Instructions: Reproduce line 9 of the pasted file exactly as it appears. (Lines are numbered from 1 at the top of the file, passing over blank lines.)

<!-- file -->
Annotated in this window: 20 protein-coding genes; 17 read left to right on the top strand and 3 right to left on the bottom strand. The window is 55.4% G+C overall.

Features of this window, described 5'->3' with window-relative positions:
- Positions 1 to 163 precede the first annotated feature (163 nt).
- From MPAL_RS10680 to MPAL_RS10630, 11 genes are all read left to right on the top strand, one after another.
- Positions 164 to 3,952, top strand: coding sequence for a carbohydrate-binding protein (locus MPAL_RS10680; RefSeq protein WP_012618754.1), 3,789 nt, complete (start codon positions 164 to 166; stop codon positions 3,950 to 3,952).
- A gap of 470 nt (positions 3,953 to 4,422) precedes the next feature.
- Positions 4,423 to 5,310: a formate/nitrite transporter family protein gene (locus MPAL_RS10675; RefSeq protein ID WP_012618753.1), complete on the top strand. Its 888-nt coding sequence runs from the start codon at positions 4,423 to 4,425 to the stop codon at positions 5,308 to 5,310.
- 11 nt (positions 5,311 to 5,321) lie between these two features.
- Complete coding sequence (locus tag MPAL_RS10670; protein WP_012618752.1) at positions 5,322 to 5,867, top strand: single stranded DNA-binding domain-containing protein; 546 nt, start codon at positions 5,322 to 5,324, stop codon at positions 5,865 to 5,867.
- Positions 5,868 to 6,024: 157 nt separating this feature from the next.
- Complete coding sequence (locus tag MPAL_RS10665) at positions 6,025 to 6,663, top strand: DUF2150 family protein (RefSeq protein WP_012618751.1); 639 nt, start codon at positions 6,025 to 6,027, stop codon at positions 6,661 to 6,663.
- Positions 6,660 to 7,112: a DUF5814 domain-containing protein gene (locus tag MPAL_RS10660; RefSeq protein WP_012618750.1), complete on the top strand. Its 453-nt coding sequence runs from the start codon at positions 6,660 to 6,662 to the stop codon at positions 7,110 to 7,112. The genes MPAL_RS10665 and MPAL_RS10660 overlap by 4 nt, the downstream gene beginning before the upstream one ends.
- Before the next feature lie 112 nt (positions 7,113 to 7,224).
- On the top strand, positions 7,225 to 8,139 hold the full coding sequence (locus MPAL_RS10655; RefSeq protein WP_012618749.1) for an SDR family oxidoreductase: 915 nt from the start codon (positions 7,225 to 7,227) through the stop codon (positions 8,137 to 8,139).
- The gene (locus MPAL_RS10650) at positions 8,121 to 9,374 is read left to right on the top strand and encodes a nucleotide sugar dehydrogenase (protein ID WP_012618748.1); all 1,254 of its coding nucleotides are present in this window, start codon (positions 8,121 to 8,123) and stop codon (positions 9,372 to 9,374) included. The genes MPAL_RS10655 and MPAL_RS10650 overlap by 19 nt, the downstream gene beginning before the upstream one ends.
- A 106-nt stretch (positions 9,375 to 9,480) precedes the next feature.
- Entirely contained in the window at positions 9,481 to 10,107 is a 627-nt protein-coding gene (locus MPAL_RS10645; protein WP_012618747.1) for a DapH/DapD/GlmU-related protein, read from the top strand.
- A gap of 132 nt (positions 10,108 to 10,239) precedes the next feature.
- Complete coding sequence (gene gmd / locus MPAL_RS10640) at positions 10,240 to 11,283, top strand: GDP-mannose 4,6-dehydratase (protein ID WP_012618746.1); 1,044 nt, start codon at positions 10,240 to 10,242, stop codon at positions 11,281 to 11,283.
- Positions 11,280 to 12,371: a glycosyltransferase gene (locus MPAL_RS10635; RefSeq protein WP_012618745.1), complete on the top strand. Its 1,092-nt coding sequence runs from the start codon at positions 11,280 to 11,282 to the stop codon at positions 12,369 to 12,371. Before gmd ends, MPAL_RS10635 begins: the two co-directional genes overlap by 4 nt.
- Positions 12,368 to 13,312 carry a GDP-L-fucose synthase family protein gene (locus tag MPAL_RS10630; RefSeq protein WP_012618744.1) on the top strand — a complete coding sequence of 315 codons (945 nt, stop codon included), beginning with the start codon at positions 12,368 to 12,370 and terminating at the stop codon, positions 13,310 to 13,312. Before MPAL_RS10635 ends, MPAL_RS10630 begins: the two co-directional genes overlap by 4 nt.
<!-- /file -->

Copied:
- Complete coding sequence (locus tag MPAL_RS10670; protein WP_012618752.1) at positions 5,322 to 5,867, top strand: single stranded DNA-binding domain-containing protein; 546 nt, start codon at positions 5,322 to 5,324, stop codon at positions 5,865 to 5,867.